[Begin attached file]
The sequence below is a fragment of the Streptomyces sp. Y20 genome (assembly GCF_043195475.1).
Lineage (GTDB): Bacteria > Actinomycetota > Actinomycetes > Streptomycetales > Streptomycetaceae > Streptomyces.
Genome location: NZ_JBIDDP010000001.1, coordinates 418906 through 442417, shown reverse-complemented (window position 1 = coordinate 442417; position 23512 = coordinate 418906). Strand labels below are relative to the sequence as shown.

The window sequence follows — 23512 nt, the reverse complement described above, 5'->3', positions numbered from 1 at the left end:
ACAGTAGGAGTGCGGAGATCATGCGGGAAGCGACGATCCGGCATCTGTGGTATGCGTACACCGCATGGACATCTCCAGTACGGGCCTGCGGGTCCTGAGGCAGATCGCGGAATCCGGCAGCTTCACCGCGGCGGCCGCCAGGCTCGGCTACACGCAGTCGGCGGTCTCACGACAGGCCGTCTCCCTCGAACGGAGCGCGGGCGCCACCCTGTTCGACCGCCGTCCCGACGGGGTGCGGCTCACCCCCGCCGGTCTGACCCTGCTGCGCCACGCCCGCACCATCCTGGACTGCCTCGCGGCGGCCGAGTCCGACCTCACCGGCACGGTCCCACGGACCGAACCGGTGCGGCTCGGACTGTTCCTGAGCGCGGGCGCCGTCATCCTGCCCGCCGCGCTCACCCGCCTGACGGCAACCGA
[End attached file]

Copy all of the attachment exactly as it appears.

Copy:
The sequence below is a fragment of the Streptomyces sp. Y20 genome (assembly GCF_043195475.1).
Lineage (GTDB): Bacteria > Actinomycetota > Actinomycetes > Streptomycetales > Streptomycetaceae > Streptomyces.
Genome location: NZ_JBIDDP010000001.1, coordinates 418906 through 442417, shown reverse-complemented (window position 1 = coordinate 442417; position 23512 = coordinate 418906). Strand labels below are relative to the sequence as shown.

The window sequence follows — 23512 nt, the reverse complement described above, 5'->3', positions numbered from 1 at the left end:
ACAGTAGGAGTGCGGAGATCATGCGGGAAGCGACGATCCGGCATCTGTGGTATGCGTACACCGCATGGACATCTCCAGTACGGGCCTGCGGGTCCTGAGGCAGATCGCGGAATCCGGCAGCTTCACCGCGGCGGCCGCCAGGCTCGGCTACACGCAGTCGGCGGTCTCACGACAGGCCGTCTCCCTCGAACGGAGCGCGGGCGCCACCCTGTTCGACCGCCGTCCCGACGGGGTGCGGCTCACCCCCGCCGGTCTGACCCTGCTGCGCCACGCCCGCACCATCCTGGACTGCCTCGCGGCGGCCGAGTCCGACCTCACCGGCACGGTCCCACGGACCGAACCGGTGCGGCTCGGACTGTTCCTGAGCGCGGGCGCCGTCATCCTGCCCGCCGCGCTCACCCGCCTGACGGCAACCGA